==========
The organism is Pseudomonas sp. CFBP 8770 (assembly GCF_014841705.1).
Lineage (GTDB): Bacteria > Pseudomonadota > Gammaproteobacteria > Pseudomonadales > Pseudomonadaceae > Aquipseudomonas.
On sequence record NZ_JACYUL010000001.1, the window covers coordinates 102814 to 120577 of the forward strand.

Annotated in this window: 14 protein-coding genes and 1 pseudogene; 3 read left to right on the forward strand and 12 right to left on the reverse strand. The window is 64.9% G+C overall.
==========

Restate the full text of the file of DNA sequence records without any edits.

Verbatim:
The organism is Pseudomonas sp. CFBP 8770 (assembly GCF_014841705.1).
Lineage (GTDB): Bacteria > Pseudomonadota > Gammaproteobacteria > Pseudomonadales > Pseudomonadaceae > Aquipseudomonas.
On sequence record NZ_JACYUL010000001.1, the window covers coordinates 102814 to 120577 of the forward strand.

Annotated in this window: 14 protein-coding genes and 1 pseudogene; 3 read left to right on the forward strand and 12 right to left on the reverse strand. The window is 64.9% G+C overall.